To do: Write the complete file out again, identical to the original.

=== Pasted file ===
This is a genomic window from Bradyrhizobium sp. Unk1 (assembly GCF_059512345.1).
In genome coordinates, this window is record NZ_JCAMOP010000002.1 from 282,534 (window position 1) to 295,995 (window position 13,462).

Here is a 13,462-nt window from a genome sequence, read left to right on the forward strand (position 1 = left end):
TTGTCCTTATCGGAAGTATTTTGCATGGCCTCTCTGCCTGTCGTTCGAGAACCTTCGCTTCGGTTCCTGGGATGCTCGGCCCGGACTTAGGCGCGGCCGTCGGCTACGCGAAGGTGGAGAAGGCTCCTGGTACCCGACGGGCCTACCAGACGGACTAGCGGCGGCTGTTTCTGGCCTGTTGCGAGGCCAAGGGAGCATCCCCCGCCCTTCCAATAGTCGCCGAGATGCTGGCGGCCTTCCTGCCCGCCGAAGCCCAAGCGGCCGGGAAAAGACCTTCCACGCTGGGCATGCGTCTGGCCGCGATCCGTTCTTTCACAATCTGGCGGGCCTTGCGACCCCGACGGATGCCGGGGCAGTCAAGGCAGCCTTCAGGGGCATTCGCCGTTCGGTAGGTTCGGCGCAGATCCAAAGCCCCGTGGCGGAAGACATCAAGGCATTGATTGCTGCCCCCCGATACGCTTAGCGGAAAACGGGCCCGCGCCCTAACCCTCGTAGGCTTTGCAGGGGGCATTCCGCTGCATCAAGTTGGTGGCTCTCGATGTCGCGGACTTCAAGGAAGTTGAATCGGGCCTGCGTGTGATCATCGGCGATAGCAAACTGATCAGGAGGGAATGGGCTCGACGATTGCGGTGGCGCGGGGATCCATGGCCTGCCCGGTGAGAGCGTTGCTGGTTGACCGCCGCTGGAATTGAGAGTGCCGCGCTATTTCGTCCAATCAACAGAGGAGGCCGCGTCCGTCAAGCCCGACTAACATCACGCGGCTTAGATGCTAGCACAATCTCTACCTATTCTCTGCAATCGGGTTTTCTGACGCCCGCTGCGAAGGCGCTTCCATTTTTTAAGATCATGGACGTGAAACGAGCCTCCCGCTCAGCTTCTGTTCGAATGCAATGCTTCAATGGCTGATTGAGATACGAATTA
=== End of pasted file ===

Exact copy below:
This is a genomic window from Bradyrhizobium sp. Unk1 (assembly GCF_059512345.1).
In genome coordinates, this window is record NZ_JCAMOP010000002.1 from 282,534 (window position 1) to 295,995 (window position 13,462).

Here is a 13,462-nt window from a genome sequence, read left to right on the forward strand (position 1 = left end):
TTGTCCTTATCGGAAGTATTTTGCATGGCCTCTCTGCCTGTCGTTCGAGAACCTTCGCTTCGGTTCCTGGGATGCTCGGCCCGGACTTAGGCGCGGCCGTCGGCTACGCGAAGGTGGAGAAGGCTCCTGGTACCCGACGGGCCTACCAGACGGACTAGCGGCGGCTGTTTCTGGCCTGTTGCGAGGCCAAGGGAGCATCCCCCGCCCTTCCAATAGTCGCCGAGATGCTGGCGGCCTTCCTGCCCGCCGAAGCCCAAGCGGCCGGGAAAAGACCTTCCACGCTGGGCATGCGTCTGGCCGCGATCCGTTCTTTCACAATCTGGCGGGCCTTGCGACCCCGACGGATGCCGGGGCAGTCAAGGCAGCCTTCAGGGGCATTCGCCGTTCGGTAGGTTCGGCGCAGATCCAAAGCCCCGTGGCGGAAGACATCAAGGCATTGATTGCTGCCCCCCGATACGCTTAGCGGAAAACGGGCCCGCGCCCTAACCCTCGTAGGCTTTGCAGGGGGCATTCCGCTGCATCAAGTTGGTGGCTCTCGATGTCGCGGACTTCAAGGAAGTTGAATCGGGCCTGCGTGTGATCATCGGCGATAGCAAACTGATCAGGAGGGAATGGGCTCGACGATTGCGGTGGCGCGGGGATCCATGGCCTGCCCGGTGAGAGCGTTGCTGGTTGACCGCCGCTGGAATTGAGAGTGCCGCGCTATTTCGTCCAATCAACAGAGGAGGCCGCGTCCGTCAAGCCCGACTAACATCACGCGGCTTAGATGCTAGCACAATCTCTACCTATTCTCTGCAATCGGGTTTTCTGACGCCCGCTGCGAAGGCGCTTCCATTTTTTAAGATCATGGACGTGAAACGAGCCTCCCGCTCAGCTTCTGTTCGAATGCAATGCTTCAATGGCTGATTGAGATACGAATTA